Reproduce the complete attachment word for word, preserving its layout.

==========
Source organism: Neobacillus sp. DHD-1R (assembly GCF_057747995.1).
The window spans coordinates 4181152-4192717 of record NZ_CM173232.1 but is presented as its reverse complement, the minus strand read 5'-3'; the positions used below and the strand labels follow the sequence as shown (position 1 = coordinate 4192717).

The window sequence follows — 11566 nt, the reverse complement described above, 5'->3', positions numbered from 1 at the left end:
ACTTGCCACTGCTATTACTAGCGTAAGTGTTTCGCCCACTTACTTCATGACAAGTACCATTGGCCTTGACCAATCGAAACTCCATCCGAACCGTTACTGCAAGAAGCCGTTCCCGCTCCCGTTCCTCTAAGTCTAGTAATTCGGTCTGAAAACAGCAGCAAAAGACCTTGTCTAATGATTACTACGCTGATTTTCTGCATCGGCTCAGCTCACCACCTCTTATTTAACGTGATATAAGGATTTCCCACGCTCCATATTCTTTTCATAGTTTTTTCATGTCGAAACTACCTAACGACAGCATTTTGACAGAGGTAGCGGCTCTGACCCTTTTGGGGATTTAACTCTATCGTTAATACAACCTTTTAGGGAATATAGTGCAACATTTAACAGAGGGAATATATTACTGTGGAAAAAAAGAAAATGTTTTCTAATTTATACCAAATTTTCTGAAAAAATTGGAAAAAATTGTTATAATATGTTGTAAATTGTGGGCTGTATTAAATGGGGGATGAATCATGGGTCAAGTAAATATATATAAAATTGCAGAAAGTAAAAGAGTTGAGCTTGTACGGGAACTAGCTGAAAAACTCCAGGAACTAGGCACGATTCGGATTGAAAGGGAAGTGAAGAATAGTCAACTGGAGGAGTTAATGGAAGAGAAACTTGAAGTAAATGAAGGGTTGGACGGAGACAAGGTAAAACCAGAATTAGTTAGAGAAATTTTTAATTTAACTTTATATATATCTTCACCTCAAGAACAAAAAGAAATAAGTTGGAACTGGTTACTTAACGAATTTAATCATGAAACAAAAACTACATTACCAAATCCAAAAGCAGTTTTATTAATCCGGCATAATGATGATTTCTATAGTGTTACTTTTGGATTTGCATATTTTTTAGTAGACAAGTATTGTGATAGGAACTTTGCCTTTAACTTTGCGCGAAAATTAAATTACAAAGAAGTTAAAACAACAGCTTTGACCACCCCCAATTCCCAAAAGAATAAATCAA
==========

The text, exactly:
Source organism: Neobacillus sp. DHD-1R (assembly GCF_057747995.1).
The window spans coordinates 4181152-4192717 of record NZ_CM173232.1 but is presented as its reverse complement, the minus strand read 5'-3'; the positions used below and the strand labels follow the sequence as shown (position 1 = coordinate 4192717).

The window sequence follows — 11566 nt, the reverse complement described above, 5'->3', positions numbered from 1 at the left end:
ACTTGCCACTGCTATTACTAGCGTAAGTGTTTCGCCCACTTACTTCATGACAAGTACCATTGGCCTTGACCAATCGAAACTCCATCCGAACCGTTACTGCAAGAAGCCGTTCCCGCTCCCGTTCCTCTAAGTCTAGTAATTCGGTCTGAAAACAGCAGCAAAAGACCTTGTCTAATGATTACTACGCTGATTTTCTGCATCGGCTCAGCTCACCACCTCTTATTTAACGTGATATAAGGATTTCCCACGCTCCATATTCTTTTCATAGTTTTTTCATGTCGAAACTACCTAACGACAGCATTTTGACAGAGGTAGCGGCTCTGACCCTTTTGGGGATTTAACTCTATCGTTAATACAACCTTTTAGGGAATATAGTGCAACATTTAACAGAGGGAATATATTACTGTGGAAAAAAAGAAAATGTTTTCTAATTTATACCAAATTTTCTGAAAAAATTGGAAAAAATTGTTATAATATGTTGTAAATTGTGGGCTGTATTAAATGGGGGATGAATCATGGGTCAAGTAAATATATATAAAATTGCAGAAAGTAAAAGAGTTGAGCTTGTACGGGAACTAGCTGAAAAACTCCAGGAACTAGGCACGATTCGGATTGAAAGGGAAGTGAAGAATAGTCAACTGGAGGAGTTAATGGAAGAGAAACTTGAAGTAAATGAAGGGTTGGACGGAGACAAGGTAAAACCAGAATTAGTTAGAGAAATTTTTAATTTAACTTTATATATATCTTCACCTCAAGAACAAAAAGAAATAAGTTGGAACTGGTTACTTAACGAATTTAATCATGAAACAAAAACTACATTACCAAATCCAAAAGCAGTTTTATTAATCCGGCATAATGATGATTTCTATAGTGTTACTTTTGGATTTGCATATTTTTTAGTAGACAAGTATTGTGATAGGAACTTTGCCTTTAACTTTGCGCGAAAATTAAATTACAAAGAAGTTAAAACAACAGCTTTGACCACCCCCAATTCCCAAAAGAATAAATCAA